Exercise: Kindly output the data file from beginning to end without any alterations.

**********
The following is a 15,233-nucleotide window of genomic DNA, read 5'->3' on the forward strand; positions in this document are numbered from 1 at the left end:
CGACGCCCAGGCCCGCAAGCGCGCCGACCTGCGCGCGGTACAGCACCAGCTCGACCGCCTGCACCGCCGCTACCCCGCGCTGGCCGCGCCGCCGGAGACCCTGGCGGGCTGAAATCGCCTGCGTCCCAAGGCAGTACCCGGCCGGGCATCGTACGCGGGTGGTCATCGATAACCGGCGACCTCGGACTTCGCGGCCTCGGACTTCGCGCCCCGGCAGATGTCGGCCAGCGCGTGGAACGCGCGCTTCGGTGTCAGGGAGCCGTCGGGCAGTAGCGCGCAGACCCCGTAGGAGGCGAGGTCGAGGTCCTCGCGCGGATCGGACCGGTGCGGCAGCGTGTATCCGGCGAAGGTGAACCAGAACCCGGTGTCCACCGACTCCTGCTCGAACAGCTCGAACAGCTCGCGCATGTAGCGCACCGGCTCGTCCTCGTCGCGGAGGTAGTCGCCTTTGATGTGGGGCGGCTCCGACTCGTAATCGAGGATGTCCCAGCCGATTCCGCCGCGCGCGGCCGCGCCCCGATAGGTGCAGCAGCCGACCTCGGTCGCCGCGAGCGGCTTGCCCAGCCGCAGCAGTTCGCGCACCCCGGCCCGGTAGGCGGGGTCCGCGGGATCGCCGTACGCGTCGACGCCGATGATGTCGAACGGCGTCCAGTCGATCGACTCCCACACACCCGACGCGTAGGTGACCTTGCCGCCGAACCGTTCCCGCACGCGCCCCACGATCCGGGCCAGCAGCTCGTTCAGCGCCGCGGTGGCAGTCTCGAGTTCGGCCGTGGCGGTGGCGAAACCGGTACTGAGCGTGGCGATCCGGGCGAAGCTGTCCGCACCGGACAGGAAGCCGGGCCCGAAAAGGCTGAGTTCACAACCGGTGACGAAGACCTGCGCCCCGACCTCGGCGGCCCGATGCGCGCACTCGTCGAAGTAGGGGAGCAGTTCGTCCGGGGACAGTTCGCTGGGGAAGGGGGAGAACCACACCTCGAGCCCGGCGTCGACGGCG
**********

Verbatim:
The following is a 15,233-nucleotide window of genomic DNA, read 5'->3' on the forward strand; positions in this document are numbered from 1 at the left end:
CGACGCCCAGGCCCGCAAGCGCGCCGACCTGCGCGCGGTACAGCACCAGCTCGACCGCCTGCACCGCCGCTACCCCGCGCTGGCCGCGCCGCCGGAGACCCTGGCGGGCTGAAATCGCCTGCGTCCCAAGGCAGTACCCGGCCGGGCATCGTACGCGGGTGGTCATCGATAACCGGCGACCTCGGACTTCGCGGCCTCGGACTTCGCGCCCCGGCAGATGTCGGCCAGCGCGTGGAACGCGCGCTTCGGTGTCAGGGAGCCGTCGGGCAGTAGCGCGCAGACCCCGTAGGAGGCGAGGTCGAGGTCCTCGCGCGGATCGGACCGGTGCGGCAGCGTGTATCCGGCGAAGGTGAACCAGAACCCGGTGTCCACCGACTCCTGCTCGAACAGCTCGAACAGCTCGCGCATGTAGCGCACCGGCTCGTCCTCGTCGCGGAGGTAGTCGCCTTTGATGTGGGGCGGCTCCGACTCGTAATCGAGGATGTCCCAGCCGATTCCGCCGCGCGCGGCCGCGCCCCGATAGGTGCAGCAGCCGACCTCGGTCGCCGCGAGCGGCTTGCCCAGCCGCAGCAGTTCGCGCACCCCGGCCCGGTAGGCGGGGTCCGCGGGATCGCCGTACGCGTCGACGCCGATGATGTCGAACGGCGTCCAGTCGATCGACTCCCACACACCCGACGCGTAGGTGACCTTGCCGCCGAACCGTTCCCGCACGCGCCCCACGATCCGGGCCAGCAGCTCGTTCAGCGCCGCGGTGGCAGTCTCGAGTTCGGCCGTGGCGGTGGCGAAACCGGTACTGAGCGTGGCGATCCGGGCGAAGCTGTCCGCACCGGACAGGAAGCCGGGCCCGAAAAGGCTGAGTTCACAACCGGTGACGAAGACCTGCGCCCCGACCTCGGCGGCCCGATGCGCGCACTCGTCGAAGTAGGGGAGCAGTTCGTCCGGGGACAGTTCGCTGGGGAAGGGGGAGAACCACACCTCGAGCCCGGCGTCGACGGCG